Poor people are probably messed-up losers who made terrible life choices. Poverty might make life more difficult, sure, but people in poverty surely did something to get themselves there. If they stay poor, they haven’t learned how to make good choices. If they can’t be responsible with their own money, anyone who helps them certainly has the right to make sure they aren’t continuing to make stupid choices.
We all believe some version of what I have just described, and investigating “welfare fraud” by individuals comes from those beliefs.
Of course Gov. Paul LePage wants to ferret out welfare cheats. FOX News fans will also have no trouble with the mindset that people receiving social services assistance from the government should be required to really deserve it, believing most people don’t.
But even Democrats, who are supposed to be champions of the poor, won’t back down from the notion that seeking out “welfare fraud” — when individuals find ways to use government social services assistance in unintended and possibly inappropriate ways — is a worthwhile effort. Despite recognizing that the results in the search for welfare fraud among individuals are unimpressive, even progressive politicians still claim such investigations have merit.
Maine Attorney General Janet Mills was on the right track when she said, “There is a great deal of talk this election year about welfare fraud. I hope that we put this issue in perspective, and make sure we apply the rule of law fairly and uniformly, that we go after the big fish as well as the small, and that we not elevate one over the other.”
But we should elevate one (the big fish) over the other (the small fish). We need to drop individual welfare fraud investigations off the radar entirely, and not only because it’s expensive and nearly fruitless. Investigating individual welfare fraud systematizes the misguided belief that poor people deserve punishment, and it keeps people poor.
In my first column, I talked about the humiliation of applying for social services assistance from the government. As someone who is “newly poor,” I now see that most of us view the poor as deserving of bad treatment. Even those of us with love in our hearts, when we look inside deeply, think it’s OK for the government to expect individuals to prove they aren’t trying to rip off the taxpayers. The poor are assumed guilty from the start.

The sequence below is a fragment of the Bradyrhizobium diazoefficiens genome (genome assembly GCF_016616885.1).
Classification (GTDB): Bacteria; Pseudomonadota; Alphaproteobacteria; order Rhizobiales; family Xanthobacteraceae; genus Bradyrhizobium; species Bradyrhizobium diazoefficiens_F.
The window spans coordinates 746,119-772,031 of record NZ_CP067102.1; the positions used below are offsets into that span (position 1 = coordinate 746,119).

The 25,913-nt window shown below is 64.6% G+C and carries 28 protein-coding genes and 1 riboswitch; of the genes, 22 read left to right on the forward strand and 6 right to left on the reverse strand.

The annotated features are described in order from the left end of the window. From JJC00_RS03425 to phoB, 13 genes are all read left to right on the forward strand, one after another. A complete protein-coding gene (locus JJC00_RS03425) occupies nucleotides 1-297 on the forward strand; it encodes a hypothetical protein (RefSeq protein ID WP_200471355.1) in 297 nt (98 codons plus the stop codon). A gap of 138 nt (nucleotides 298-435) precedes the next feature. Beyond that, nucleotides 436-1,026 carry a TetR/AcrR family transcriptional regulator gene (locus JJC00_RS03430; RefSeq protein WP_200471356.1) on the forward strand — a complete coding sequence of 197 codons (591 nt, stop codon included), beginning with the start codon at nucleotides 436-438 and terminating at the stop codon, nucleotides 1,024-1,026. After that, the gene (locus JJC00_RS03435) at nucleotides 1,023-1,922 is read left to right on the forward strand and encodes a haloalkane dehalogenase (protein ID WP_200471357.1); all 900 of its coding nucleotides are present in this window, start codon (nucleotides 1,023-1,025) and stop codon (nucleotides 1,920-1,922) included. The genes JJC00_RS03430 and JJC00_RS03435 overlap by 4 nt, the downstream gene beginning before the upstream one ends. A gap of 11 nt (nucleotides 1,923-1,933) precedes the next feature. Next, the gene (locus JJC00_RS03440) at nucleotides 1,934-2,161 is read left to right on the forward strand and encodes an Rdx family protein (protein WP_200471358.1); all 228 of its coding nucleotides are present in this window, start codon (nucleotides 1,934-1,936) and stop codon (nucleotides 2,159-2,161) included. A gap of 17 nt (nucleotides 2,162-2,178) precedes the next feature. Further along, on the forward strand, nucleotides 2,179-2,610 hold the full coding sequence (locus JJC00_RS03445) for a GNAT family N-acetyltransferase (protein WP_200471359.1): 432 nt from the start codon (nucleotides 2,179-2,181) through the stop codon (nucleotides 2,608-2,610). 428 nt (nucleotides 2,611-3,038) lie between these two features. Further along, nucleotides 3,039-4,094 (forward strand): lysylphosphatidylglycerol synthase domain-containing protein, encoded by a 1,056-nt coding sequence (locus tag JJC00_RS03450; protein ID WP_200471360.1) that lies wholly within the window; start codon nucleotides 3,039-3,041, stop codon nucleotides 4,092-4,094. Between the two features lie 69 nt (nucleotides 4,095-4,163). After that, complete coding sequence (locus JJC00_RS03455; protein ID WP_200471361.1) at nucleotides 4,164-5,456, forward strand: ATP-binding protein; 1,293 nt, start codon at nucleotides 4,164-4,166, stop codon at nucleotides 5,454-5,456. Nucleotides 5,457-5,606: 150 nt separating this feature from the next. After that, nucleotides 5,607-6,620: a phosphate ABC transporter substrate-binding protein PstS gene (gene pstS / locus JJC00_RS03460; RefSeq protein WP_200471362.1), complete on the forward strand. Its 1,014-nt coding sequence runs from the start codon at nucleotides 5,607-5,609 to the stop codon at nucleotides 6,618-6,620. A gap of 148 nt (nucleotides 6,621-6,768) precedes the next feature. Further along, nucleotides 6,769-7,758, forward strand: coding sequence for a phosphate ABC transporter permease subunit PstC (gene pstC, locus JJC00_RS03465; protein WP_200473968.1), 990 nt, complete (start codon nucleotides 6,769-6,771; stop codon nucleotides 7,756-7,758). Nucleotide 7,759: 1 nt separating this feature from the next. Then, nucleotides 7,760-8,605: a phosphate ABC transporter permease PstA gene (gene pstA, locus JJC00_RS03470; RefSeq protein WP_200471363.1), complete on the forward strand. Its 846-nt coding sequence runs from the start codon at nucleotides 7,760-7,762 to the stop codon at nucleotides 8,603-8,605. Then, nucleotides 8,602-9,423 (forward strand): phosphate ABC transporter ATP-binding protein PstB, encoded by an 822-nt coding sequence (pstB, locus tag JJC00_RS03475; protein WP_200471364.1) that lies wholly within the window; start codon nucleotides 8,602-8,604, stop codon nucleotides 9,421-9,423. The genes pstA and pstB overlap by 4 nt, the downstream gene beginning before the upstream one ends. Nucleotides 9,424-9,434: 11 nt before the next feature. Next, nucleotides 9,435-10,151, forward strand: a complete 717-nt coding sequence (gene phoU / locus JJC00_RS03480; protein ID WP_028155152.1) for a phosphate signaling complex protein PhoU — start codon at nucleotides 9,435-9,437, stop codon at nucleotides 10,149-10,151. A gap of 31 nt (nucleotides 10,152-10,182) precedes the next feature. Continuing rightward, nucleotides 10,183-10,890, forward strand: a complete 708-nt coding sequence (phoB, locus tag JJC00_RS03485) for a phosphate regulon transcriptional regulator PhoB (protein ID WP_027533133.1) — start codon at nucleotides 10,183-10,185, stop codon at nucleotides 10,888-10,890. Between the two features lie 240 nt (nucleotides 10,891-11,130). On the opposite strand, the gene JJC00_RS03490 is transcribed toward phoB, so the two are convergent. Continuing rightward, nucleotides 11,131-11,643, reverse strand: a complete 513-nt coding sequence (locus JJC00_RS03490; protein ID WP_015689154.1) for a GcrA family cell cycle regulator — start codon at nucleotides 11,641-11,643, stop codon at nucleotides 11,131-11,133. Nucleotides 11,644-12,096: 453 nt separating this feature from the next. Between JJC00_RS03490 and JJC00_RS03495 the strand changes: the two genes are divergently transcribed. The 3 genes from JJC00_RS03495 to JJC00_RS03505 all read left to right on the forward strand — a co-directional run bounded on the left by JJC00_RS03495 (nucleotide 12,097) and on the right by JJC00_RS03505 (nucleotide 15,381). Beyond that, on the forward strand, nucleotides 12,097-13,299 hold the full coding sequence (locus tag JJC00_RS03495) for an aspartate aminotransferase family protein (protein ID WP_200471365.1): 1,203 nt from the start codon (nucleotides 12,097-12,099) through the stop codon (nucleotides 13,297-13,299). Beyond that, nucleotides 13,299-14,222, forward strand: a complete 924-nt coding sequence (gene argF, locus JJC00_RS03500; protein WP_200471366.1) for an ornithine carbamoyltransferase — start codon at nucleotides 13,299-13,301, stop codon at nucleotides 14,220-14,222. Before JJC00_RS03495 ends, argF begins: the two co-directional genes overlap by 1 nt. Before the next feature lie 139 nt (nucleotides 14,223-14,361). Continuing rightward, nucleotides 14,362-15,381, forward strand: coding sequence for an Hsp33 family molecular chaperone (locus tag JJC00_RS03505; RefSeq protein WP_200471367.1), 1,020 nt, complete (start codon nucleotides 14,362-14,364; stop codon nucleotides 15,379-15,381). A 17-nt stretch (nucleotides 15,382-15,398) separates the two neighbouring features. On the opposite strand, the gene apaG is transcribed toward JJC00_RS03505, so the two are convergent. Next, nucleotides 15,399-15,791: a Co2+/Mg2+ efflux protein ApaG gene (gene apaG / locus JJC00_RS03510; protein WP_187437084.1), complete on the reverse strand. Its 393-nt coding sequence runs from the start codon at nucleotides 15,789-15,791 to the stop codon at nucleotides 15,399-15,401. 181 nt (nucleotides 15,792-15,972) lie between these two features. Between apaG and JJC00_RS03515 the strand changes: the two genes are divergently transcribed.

The search for individuals defrauding the government by misusing social services benefits doesn’t have to bring in many people or find much money to be successful. The search itself is the tool meant to crush the poor.
Receiving food stamps means being constantly on guard, never knowing when an administrative error might require hours on the phone or a visit to the Department of Health and Human Services; noticing an error in my paperwork and being chastised as if I was trying to pull a fast one; and receiving multiple notices with polar opposite information about the status of my case. All of these are examples of the time-consuming process of receiving social services assistance from the government. This doesn’t even include “investigations” of the possibility of “fraud.”
Increasing “fraud prevention” adds to the already existing administrative snowball effect that keeps people poor. Adding more paperwork and reporting, more trips to DHHS, more unexpected home visits and more complicated phone calls all require exponentially more time than most people desperate enough for the Supplemental Nutrition Assistance Program or Temporary Assistance for Needy Families or MaineCare can afford.
The poor are treated as if we are bad. We are expected to prove our worth. We are expected to prove that accusations of fraud are unmerited. Then there’s more paperwork, more time, more confusion, more negative judgments, and all of it leads to less time and emotional space to successfully break out of poverty.
When proving I’m not trying to bilk the system is a part-time job, when will I have time to find a job to pay my bills without government assistance?
Politically supporting and funding “fraud investigations” on individuals receiving SNAP, TANF or MaineCare costs hundreds of thousands of dollars while only recouping a fraction of what is spent. More than that, fraud prevention and detection for individuals who receive assistance institutionalizes the wrongheaded notion that poor people have done something wrong and deserve punishment for their implicit sins.
Heather Denkmire is a writer and artist who lives in Portland with her two young daughters. After a few challenging years, she is growing her small business, where her team helps nonprofit organizations win grants. She can be reached at email@example.com. Her columns appear monthly.